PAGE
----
At the Cana wedding Mary didn’t know the details of what Jesus planned to do but she knew He was capable. Her advice to the servants remains the simple directive of faith and obedience. “Do whatever He tells you,”1 she said. Faith does not question the motives of God but delights in following His ways. As such it is always active in seeking our neighbours’ welfare. Our activities of faith are not orchestrated by the determination of our will but flow automatically from gratitude for God’s mercy. Even when opposed and frowned on by the world we commit our way to God who alone has the power to judge the motives of hearts. We draw strength and encouragement from fellow believers as together we travel through the valley of the shadow of death.
Even when we cannot fully discern or understand what God is accomplishing or the way He brings it to pass we nevertheless learn to patiently wait on His promises. There was once a pastor who had a little five year old daughter. The little girl noticed that every time her dad stood behind the pulpit while getting ready to preach he would bow his head for moment before he began. The little girl noticed that he did this every time. So one day after the service the little girl went to her dad and asked him, “Why do you bow your head right before you preach your sermon?” “Well Honey” the preacher answered, “I am asking the Lord to help me preach a good sermon.” The little girl looked up at her father and asked, “Then how come he doesn’t do it?”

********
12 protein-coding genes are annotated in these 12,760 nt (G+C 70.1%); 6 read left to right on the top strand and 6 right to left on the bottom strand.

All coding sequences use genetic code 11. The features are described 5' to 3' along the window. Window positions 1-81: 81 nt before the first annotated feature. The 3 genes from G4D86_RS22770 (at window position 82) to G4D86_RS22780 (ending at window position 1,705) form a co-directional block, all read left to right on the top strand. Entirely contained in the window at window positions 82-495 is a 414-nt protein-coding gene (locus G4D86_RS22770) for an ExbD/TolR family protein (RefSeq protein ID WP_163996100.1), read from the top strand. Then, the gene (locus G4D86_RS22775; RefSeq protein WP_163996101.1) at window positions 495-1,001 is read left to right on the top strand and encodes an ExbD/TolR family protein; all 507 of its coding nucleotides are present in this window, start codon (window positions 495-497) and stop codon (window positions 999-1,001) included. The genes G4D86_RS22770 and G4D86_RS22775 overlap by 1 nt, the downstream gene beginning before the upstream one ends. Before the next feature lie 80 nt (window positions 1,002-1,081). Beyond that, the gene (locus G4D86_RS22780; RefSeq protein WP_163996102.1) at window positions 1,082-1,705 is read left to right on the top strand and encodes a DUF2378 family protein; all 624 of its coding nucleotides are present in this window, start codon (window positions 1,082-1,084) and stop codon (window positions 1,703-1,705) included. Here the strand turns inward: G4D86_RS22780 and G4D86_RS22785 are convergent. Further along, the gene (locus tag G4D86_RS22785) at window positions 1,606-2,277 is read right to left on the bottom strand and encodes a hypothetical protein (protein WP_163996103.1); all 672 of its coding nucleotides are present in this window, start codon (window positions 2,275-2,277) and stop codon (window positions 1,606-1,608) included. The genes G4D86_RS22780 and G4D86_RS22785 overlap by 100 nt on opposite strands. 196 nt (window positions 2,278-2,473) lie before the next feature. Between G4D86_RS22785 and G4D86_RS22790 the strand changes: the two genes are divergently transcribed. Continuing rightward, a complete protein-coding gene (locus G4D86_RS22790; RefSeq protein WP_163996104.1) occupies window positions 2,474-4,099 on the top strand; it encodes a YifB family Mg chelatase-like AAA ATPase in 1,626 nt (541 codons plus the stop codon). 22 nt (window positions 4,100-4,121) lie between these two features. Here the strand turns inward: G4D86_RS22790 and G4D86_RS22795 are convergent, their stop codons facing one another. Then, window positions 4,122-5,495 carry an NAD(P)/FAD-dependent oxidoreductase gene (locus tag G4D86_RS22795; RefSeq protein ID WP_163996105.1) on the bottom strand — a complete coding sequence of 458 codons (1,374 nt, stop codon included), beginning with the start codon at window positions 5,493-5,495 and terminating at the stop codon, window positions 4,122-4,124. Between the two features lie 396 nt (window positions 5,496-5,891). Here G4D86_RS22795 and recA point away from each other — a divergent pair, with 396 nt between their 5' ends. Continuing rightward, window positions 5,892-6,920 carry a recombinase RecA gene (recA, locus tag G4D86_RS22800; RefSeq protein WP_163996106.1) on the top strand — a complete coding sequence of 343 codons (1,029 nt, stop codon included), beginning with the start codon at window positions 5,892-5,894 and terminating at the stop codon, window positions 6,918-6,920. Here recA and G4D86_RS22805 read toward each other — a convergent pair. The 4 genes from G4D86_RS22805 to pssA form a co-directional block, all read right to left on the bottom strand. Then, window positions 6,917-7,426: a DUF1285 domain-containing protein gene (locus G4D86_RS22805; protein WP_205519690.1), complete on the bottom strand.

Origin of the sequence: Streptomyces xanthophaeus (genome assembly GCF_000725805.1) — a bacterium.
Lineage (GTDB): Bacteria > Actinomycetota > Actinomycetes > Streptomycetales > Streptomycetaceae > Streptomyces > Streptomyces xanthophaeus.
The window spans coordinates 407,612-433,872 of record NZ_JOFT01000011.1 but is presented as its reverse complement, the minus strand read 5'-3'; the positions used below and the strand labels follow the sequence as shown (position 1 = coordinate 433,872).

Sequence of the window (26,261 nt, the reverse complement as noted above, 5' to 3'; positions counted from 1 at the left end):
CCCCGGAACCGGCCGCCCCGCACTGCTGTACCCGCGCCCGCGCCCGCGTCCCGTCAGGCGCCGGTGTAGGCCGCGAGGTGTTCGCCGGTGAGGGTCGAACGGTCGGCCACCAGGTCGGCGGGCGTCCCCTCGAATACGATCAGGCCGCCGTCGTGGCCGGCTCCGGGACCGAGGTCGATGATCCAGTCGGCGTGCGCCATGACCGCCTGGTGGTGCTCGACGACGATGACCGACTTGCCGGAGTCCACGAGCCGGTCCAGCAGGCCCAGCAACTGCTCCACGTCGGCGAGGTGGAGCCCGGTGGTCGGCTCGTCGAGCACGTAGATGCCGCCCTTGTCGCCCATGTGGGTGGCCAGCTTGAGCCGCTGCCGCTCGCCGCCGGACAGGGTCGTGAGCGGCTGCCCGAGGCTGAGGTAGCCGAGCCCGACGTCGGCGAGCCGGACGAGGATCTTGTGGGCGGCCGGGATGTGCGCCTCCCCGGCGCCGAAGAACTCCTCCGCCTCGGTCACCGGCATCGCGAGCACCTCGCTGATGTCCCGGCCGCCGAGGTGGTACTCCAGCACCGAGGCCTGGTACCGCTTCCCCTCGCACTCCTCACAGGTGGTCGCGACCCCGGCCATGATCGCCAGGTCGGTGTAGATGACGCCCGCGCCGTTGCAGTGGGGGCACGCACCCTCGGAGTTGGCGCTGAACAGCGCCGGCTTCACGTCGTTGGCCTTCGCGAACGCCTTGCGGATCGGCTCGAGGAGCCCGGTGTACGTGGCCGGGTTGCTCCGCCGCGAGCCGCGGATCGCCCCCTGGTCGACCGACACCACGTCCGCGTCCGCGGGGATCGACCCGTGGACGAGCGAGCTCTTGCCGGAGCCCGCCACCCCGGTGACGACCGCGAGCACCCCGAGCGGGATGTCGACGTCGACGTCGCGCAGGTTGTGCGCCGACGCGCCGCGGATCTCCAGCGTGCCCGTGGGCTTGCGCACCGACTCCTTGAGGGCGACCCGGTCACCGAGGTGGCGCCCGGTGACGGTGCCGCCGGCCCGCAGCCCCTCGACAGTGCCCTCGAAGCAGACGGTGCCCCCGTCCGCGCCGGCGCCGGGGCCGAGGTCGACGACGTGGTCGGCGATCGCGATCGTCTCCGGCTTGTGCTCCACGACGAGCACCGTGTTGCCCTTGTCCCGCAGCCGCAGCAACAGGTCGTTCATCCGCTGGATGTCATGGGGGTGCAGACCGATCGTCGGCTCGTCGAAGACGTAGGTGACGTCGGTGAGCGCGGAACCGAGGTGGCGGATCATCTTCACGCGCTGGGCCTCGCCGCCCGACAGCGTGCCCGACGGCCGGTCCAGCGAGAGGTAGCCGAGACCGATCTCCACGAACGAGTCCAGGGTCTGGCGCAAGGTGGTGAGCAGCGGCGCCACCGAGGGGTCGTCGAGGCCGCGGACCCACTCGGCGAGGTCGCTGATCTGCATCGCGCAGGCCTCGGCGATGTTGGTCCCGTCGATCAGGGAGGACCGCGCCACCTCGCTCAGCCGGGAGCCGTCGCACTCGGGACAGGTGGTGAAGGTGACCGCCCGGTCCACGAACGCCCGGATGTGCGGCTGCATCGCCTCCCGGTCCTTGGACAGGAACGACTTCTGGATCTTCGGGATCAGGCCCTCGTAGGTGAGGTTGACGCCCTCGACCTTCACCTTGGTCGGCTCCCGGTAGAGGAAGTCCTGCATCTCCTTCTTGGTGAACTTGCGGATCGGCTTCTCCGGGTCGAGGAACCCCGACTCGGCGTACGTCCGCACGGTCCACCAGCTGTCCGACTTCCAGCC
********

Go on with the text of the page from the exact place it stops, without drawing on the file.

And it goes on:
Indeed, the Holy Spirit doesn’t disclose every mystery to every person at the same time. Recall what the apostle says today, “There are different kinds of gift but the same Spirit. There are different kinds of service, but the same Lord. There are different kinds of working, but the same God works all of them in all men.”2 Knowledge is a reward of faith but not a prerequisite for it.
Is there not a spiritual lesson that can be drawn from the handling of the wine? Our incompetence is contrasted with Christ’s skillfulness. It is characteristic of humans to take something pure and water it down. We can of our own efforts never attain any measure of spiritual purity. We cannot justify ourselves. We cannot purge the guilt from our souls. But the blood of Christ flows redder than wine. Christ takes that which is corrupted, stained, and fouled and makes it holy, spotless, and pure.